Came life from space?

Bill Pearson wrp at dayhoff.med.Virginia.EDU
Sun Oct 8 13:38:34 EST 1995


In article <EDDY.95Oct7085053 at wol.wustl.edu>,
Sean Eddy <eddy at wol.wustl.edu> wrote:
>
>This is no problem, so long as the origin of life is probable, or the
>Earth was lucky. But if it turns our that there just has to be a few
>billion years for a massively complex life form like the last common
>ancestor of Earth life to arise, it might become necessary to explore
>the possibility that life arose on another, older world.
>
>Not that the hypothesis is testable, mind you.

	Of course it is!!!!  There are a number of proteins (glutamate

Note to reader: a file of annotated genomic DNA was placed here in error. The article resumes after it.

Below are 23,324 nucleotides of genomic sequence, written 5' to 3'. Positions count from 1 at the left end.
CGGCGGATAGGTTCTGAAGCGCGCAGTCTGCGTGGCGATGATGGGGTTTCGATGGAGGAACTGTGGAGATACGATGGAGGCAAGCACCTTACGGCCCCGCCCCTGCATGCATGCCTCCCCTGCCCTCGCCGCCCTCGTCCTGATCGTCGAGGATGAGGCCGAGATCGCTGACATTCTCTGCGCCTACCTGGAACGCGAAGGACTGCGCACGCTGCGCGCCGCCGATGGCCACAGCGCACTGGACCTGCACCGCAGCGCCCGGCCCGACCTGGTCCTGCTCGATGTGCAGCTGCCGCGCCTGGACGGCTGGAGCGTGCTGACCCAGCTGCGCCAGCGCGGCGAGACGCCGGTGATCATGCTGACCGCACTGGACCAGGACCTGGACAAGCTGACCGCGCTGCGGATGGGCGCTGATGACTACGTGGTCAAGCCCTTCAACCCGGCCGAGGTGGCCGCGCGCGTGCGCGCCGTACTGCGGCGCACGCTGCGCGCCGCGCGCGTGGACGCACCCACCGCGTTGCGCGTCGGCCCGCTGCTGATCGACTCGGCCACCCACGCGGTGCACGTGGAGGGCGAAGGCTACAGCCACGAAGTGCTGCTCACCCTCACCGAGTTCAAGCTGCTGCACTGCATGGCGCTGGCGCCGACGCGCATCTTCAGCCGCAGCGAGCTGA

dehydrogenase is perhaps the best candidate) with rates of change that
allow us to look back much longer than 10By, the putative age of the
universe.  See:

%A R. F. Doolittle
%A D. F. Feng
%A M. S. Johnson
%A M. A. McClure
%D 1986
%J Cold Spring Harb. Symp. Quant. Biol.
%V 51
%P 447-455
%T Relationships of human protein sequences to those of other organisms

All we have to do is sample a life form from outer space, and the
question could be answered quite quickly (I would be convinced if they
had the same 20 amino acids I think).

Bill Pearson

-- 
wrp at virginia.EDU
Dept. of Biochemistry #440
U. of Virginia
Charlottesville, VA 22908



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